We came home for a little while, then went to Washingtonian Center to meet Kay and Chris and their family for dinner at CPK. We haven't all gotten together in a long time, so that was great! Then we walked back to the car along Washingtonian Lake, which has some of Seneca Creek's winter lights on display, and came back for Chanukah and The Hitman's Bodyguard because the kids hadn't seen it. Now Daniel and I are watching more Clone Wars and everyone has plans tomorrow!


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Thursday, December 26, 2019

Greetings from Hanover

We spent most of Christmas with my parents and Paul's parents -- we drove the former to Hanover to the home of the latter, then we all went out for lunch at the Hibachi Buffet Grill and back to Clair and Cinda's house to exchange gifts and eat holiday cookies that Paul made. Daniel and I took a little walk to do a Jingle Bell Stantler raid and most of us took a little walk to the playground nearby just to get some exercise before driving home. We dropped my parents off, celebrated the fourth night of Chanukah, and played Goatfish until Adam went out with his high school friends to see Cats. The rest of us watched some World According to Jeff Goldblum and some Clone Wars. Hope everyone had a Merry Christmas, is having a Happy Chanukah, or at least had a lovely Wednesday!

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Wednesday, December 25, 2019

Greetings from the C&O Canal

Merry Christmas, all who celebrate! We are celebrating the third night of Chanukah by watching The Star Wars Holiday Special, which is surpassed only by Marvel Super Hero Adventures: Frost Fight! as my absolute favorite Christmas show. Earlier we took a walk along the canal, where the turtles are hibernating but we saw lots of birds and squirrels, then we stopped at the food store and Daniel and I did a couple of Pokemon raids. When we got home, Paul made Swedish meatballs and dill veg so he could have the Christmas dinner of his childhood while we all watched The Report, then after we ate we played Goatfish before the Star Wars brilliance. Hope everyone is having a great holiday!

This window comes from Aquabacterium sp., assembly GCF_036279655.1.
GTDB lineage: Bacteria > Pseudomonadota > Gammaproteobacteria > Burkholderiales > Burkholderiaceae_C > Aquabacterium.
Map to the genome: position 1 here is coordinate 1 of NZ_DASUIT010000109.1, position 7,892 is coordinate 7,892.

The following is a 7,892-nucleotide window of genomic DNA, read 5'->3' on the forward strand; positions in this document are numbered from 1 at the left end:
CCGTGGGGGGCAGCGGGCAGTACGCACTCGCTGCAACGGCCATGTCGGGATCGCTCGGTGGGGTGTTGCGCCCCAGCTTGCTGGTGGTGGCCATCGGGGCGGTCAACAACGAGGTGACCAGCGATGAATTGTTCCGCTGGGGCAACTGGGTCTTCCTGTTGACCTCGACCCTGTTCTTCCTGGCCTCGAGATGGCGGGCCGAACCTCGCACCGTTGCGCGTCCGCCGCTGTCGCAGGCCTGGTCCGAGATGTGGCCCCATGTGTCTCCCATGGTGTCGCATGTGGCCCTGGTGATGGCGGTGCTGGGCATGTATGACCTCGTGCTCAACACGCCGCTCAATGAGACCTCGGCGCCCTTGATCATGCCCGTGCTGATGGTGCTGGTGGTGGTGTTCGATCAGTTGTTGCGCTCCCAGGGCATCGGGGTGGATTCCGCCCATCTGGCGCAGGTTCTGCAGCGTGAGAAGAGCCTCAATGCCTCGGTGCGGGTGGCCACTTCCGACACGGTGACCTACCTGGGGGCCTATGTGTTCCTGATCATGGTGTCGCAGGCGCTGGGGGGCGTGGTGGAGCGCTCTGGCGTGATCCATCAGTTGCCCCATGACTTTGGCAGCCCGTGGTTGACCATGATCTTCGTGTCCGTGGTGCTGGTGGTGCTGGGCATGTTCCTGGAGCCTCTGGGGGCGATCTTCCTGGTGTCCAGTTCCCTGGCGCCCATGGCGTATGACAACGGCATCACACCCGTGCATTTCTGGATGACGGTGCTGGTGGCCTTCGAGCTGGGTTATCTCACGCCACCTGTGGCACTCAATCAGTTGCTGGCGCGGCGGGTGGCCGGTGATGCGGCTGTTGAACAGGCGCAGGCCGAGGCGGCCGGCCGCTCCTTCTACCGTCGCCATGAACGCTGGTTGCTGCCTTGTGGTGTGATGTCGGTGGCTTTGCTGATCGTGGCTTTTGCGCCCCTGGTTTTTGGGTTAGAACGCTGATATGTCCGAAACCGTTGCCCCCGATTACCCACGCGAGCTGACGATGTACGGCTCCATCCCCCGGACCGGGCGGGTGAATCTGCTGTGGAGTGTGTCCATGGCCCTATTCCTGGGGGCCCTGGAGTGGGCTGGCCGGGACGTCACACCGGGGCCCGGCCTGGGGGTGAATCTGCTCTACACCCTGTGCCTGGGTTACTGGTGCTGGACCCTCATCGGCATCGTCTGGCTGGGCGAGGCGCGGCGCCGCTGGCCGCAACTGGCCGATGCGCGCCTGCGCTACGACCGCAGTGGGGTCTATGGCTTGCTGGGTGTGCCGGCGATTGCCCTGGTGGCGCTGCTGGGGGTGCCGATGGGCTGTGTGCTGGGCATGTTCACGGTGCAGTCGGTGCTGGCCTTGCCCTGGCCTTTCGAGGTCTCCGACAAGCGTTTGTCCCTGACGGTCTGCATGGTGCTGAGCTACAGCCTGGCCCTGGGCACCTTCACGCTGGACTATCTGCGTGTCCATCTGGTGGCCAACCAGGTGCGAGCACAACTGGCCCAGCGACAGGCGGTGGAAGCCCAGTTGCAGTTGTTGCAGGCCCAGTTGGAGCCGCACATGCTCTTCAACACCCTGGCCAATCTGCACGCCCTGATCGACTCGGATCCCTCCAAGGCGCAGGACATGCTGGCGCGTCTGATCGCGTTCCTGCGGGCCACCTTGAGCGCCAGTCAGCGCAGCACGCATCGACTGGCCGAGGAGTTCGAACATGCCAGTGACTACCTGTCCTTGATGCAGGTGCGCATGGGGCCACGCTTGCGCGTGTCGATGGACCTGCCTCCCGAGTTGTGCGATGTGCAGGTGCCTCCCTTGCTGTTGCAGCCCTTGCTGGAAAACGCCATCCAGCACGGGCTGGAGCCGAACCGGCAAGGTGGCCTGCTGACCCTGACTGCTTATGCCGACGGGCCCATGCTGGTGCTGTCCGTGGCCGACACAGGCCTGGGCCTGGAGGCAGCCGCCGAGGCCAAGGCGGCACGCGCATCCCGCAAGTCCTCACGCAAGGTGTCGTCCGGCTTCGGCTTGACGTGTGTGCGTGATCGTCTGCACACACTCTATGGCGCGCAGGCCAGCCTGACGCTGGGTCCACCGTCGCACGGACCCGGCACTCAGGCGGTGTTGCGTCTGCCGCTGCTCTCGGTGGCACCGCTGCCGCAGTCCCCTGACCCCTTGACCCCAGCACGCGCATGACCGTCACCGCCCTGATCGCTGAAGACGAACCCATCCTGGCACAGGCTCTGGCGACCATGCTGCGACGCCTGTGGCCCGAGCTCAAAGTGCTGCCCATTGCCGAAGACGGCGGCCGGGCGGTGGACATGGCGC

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Tuesday, December 24, 2019

Poem for Tuesday, Artechouse and USBG

Christmas Eve
By Ella Higginson

Straight thro' a fold of purple mist
   The sun goes down—a crimson wheel—
And like an opal burns the sea
   That once was cold as steel.

With pomp of purple, gold and red,
   Thou wilt come back at morrow's dawn…
But thou can'st never bring, O Sun,
   The Christmas that is gone!


Paul worked from home on Monday morning while all the young people in the house slept in, then we had breakfast together at 11 and drove downtown to L'Enfant Plaza so we could go to Artechouse to see Aurora: The Spirit of Northern Lights, an interactive light display creating a winter forest, a snow cave, and skies filled with snowy light. There's even a bar that serves drinks with augmented reality tags so that ice crystals and snowflakes appear around the drinks and drinkers if you hold them up to your mobile phone with the Artechouse app running.

From Artechouse we walked Katherine to the train to head to her home, then headed to the US Botanic Garden, which has its annual show of plant-based replicas of the buildings of the National Mall, plus model trains, poinsettias, and outdoor holiday lights. After walking back to the car, we were all hungry, so we went to the Silver Diner for which I had a coupon for a free birthday dinner and dessert. We started to watch The Witcher, but it was slow to get going and a lot of episodes to cram in, so we watched 6 Underground, which may be the most Michael Bay movie ever made!